Yet despite the hurtful legacy of Christianity that denigrates the body’s potential, at the heart of the Christian faith is the incarnation of the divine into a human physical body, signifying the divine embrace of the human body.
Barbara Brown Taylor, in “An Altar in the World,” explores the incarnation’s claim “that God trusted flesh and blood to bring divine love to earth,” revealing that if one wants to become more spiritual, one should become more embodied as a human and person of faith. Religious faith is a material one, not just a spiritual or a virtual one on Twitter. It takes place in and through bodies. Thus, bodies are vital to the practice of faith, and how we treat Black bodies, and every body, matters.
Whether wounded or whole, the incarnation of Jesus is the affirmation and embrace of all bodies, all flesh, all Blacks. Our bodies have been graced with the presence of God; indeed, human beings are created in the image of God.
This is the power in symbolic actions by athletes, especially Black athletes. By interrupting the entertainment provided by sports, they are using their hearts and minds to make the point that Black bodies are valuable beyond their labor. In their way, the athletes are reminding us that Black bodies are image bearers of God.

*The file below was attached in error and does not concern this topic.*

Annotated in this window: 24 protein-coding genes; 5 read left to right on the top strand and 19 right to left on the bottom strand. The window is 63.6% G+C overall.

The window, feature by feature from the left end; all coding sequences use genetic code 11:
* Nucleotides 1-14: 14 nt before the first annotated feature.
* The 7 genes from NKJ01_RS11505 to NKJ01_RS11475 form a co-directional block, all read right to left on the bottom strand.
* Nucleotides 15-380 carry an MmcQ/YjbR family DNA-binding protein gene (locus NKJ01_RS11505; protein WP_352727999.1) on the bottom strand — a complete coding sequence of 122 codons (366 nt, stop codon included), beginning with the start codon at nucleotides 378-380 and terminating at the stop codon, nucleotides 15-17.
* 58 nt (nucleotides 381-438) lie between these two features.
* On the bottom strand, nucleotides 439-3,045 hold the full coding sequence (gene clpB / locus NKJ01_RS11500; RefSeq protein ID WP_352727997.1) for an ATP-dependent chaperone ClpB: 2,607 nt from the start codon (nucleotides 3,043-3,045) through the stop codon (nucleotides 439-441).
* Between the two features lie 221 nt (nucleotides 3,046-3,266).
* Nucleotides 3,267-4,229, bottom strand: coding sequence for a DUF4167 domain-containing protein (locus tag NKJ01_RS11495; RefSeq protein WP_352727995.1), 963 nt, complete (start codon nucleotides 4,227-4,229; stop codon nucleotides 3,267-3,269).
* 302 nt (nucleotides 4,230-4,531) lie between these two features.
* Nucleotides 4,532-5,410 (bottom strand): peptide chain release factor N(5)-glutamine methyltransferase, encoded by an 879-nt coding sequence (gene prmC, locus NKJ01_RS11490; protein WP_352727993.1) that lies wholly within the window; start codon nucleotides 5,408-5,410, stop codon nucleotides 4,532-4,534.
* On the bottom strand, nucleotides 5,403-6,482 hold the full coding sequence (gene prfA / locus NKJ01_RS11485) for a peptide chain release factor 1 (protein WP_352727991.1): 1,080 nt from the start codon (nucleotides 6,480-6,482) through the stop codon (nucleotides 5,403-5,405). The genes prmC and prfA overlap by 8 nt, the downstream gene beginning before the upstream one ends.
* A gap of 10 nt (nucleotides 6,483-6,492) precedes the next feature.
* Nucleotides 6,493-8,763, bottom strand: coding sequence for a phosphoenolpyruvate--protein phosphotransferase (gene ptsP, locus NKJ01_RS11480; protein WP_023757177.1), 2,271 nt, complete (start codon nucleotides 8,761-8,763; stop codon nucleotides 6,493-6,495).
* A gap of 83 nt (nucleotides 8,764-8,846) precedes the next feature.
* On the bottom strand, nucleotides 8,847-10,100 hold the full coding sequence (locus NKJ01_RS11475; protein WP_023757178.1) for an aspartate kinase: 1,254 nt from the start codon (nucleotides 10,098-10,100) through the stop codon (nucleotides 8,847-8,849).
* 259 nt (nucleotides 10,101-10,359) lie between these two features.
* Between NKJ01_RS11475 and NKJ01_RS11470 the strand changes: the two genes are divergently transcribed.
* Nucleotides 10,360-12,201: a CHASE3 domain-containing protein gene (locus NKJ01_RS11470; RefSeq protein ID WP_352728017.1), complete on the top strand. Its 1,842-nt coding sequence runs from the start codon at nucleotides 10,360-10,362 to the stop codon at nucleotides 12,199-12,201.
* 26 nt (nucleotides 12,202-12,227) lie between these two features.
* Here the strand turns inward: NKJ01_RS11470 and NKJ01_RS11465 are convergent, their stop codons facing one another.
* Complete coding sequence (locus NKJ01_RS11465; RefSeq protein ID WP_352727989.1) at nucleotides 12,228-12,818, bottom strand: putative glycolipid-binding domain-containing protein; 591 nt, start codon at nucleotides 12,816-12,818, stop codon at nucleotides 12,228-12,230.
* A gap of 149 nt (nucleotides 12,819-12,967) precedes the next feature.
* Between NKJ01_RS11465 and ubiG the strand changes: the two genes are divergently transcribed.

As a Christian, I recognize that Jesus was flogged, crowned with thorns and struck in the face. He carried the cross by himself, was crucified and was pierced in his side with a spear, blood and water flowing out. The Gospel writings reveal that his body was tortured on crucified lockdown and that he died gangsta style, like all the crucified peoples of the world.